In most situations where live-attenuated vaccines are employed, there is also ample evidence of natural immunity to support using an attenuated version of the actual disease-causing pathogen as a vaccine. Consider polio. Despite the recurring images of helpless victims in iron lungs, about 95% of people infected with polio either never get sick or display only mild symptoms. The live-attenuated polio vaccine merely replicated what occurred naturally. The opposite applies with HIV. Without treatment, over 95% of HIV-infected people will ultimately develop AIDS. An AIDS vaccine must therefore accomplish something that largely does not occur in natural infection.
Developing live-attenuated SIV vaccines
While safety concerns prevent the testing of live-attenuated HIV vaccines, the study of live-attenuated simian immunodeficiency virus (SIV) vaccines in nonhuman primates remains an important area of research. Although SIV is a different virus, nonhuman primate studies with SIV are the closest approximation researchers have for studying HIV. Experimental data collected from the study of SIV in non-human primate models can shed light on the development of future AIDS vaccine candidates.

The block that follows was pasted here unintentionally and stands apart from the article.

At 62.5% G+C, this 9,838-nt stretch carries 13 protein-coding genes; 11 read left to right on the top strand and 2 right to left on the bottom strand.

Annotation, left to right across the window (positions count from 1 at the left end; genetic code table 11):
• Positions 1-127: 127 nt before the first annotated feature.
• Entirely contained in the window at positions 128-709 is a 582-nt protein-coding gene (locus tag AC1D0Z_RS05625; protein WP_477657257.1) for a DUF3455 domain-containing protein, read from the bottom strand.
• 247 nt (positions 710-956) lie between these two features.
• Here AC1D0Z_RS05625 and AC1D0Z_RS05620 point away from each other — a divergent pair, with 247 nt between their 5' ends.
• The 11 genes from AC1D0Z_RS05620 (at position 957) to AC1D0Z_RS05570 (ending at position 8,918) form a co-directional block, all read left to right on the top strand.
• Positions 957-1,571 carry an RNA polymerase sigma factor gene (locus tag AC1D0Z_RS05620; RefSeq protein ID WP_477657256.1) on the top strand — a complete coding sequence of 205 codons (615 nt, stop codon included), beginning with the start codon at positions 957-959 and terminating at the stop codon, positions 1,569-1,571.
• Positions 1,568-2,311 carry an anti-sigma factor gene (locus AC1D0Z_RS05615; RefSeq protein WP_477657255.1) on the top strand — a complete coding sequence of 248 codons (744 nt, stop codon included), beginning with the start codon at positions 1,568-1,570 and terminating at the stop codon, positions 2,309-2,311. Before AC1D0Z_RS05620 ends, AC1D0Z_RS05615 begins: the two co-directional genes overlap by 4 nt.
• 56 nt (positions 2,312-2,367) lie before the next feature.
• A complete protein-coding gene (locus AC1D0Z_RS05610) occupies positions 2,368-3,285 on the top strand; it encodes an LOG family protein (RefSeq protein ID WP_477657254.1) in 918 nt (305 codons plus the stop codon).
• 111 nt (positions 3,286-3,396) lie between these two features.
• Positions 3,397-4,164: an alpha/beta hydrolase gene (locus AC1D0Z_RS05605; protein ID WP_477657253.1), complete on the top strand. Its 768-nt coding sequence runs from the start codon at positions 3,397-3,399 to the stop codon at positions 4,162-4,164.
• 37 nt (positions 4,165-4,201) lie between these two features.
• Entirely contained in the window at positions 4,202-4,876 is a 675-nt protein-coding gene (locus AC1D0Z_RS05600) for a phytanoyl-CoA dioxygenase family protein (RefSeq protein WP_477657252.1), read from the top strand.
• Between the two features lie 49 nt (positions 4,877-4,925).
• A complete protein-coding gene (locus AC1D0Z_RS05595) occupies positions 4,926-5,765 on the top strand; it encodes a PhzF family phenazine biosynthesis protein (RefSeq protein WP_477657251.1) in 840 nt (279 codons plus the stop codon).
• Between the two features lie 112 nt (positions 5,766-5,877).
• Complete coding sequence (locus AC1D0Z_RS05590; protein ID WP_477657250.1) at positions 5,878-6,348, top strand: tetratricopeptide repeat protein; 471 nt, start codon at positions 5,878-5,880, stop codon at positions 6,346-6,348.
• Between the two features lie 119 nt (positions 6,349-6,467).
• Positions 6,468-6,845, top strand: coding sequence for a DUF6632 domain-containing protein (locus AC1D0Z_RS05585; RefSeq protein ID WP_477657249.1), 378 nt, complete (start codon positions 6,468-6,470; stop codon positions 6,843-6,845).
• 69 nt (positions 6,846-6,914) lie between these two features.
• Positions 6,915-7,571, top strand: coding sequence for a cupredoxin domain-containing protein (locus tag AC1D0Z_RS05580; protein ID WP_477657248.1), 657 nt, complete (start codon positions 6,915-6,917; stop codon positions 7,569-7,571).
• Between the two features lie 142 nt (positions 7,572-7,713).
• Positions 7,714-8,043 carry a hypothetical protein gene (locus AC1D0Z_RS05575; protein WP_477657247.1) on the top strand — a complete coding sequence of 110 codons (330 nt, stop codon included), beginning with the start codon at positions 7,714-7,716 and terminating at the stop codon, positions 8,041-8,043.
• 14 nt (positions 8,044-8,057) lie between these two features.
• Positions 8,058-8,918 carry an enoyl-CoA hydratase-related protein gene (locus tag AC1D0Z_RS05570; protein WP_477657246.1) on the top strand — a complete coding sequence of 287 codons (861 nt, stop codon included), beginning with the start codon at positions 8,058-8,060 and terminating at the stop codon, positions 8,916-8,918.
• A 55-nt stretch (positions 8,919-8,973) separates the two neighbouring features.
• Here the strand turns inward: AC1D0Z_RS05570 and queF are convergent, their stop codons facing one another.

To study the protection afforded by live-attenuated SIV vaccines in nonhuman primates researchers purposely handicap the virus by removing pieces of SIV’s genetic material. One strain of live-attenuated SIV is developed by removing part of the virus’s nef gene. There are also several other versions of live-attenuated SIV vaccines that are currently being studied in nonhuman primates. Generally, the virus becomes more compromised in its ability to replicate and cause an infection when more of its genetic material is removed. But as more genes or parts of genes are removed from SIV, the less effective the live-attenuated vaccine becomes at protecting against infection. Researchers must therefore develop an attenuated SIV strain that does not infect the animals, but is still close enough to the natural form to induce strong immune responses.
The crippled SIV strains are grown in a laboratory and are then used to vaccinate nonhuman primates. These animals are then purposely exposed to a naturally-circulating version of SIV so that researchers can see how well the immune responses induced by the vaccine are able to protect against infection.
The live-attenuated SIV vaccine strategy has elicited some of the most impressive and consistent protection to date in nonhuman primate studies and can provide researchers with unique insights into the types of immune responses that might also provide some level of partial protection against HIV. Researchers are now developing a better understanding of how the spectrum of SIV-specific CD8+ T-cell, CD4+ T-cell, and antibody responses work together to provide protection against SIV.